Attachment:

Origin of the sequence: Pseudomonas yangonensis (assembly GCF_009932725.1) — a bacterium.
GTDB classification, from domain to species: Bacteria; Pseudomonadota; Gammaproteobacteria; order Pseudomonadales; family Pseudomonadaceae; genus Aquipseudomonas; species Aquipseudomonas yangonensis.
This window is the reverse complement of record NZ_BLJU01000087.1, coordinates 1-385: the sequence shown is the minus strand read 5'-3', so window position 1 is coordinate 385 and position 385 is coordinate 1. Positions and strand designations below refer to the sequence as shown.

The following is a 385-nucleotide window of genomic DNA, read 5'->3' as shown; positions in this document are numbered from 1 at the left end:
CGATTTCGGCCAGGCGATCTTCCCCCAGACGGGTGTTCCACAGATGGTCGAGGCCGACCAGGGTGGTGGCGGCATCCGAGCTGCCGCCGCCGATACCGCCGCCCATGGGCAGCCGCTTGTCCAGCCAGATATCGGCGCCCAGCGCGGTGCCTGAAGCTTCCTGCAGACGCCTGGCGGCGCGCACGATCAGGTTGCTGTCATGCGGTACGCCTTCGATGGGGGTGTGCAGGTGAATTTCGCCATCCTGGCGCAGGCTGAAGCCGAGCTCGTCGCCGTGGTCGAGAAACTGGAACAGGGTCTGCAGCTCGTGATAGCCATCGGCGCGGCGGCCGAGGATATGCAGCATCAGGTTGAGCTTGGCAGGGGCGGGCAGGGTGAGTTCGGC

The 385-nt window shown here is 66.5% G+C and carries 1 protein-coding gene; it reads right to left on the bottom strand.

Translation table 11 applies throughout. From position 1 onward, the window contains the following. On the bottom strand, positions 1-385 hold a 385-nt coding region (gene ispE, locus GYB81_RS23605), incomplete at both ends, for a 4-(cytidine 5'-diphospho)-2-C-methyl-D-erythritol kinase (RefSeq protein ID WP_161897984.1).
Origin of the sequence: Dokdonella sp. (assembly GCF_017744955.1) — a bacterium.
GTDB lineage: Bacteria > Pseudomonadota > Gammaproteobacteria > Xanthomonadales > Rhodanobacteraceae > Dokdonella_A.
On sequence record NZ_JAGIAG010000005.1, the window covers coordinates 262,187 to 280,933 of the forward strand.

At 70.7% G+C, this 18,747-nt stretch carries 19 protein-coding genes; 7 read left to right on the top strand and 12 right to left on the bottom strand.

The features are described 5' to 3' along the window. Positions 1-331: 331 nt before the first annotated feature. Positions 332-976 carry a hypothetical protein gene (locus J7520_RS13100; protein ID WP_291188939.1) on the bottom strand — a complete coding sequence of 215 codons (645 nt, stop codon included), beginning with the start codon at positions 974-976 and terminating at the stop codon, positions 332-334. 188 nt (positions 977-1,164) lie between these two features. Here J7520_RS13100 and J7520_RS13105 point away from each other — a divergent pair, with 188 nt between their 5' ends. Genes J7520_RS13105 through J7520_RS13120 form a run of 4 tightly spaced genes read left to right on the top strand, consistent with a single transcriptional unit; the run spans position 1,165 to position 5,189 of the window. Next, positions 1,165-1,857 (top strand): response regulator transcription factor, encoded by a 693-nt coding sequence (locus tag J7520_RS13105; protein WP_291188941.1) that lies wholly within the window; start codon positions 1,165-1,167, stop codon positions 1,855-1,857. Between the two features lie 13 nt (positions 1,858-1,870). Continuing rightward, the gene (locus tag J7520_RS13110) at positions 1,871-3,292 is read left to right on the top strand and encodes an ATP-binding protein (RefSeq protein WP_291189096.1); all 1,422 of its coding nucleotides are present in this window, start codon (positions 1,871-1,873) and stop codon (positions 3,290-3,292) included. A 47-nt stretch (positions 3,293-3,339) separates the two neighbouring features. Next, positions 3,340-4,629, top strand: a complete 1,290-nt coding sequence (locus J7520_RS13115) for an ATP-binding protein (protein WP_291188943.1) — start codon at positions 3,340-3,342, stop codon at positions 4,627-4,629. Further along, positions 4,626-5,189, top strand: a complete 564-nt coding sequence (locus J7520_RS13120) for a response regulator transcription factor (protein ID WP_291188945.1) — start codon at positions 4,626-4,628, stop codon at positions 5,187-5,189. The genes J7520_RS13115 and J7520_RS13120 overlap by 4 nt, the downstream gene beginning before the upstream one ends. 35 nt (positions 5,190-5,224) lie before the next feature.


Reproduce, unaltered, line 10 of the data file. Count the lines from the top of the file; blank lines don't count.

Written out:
On sequence record NZ_JAGIAG010000005.1, the window covers coordinates 262,187 to 280,933 of the forward strand.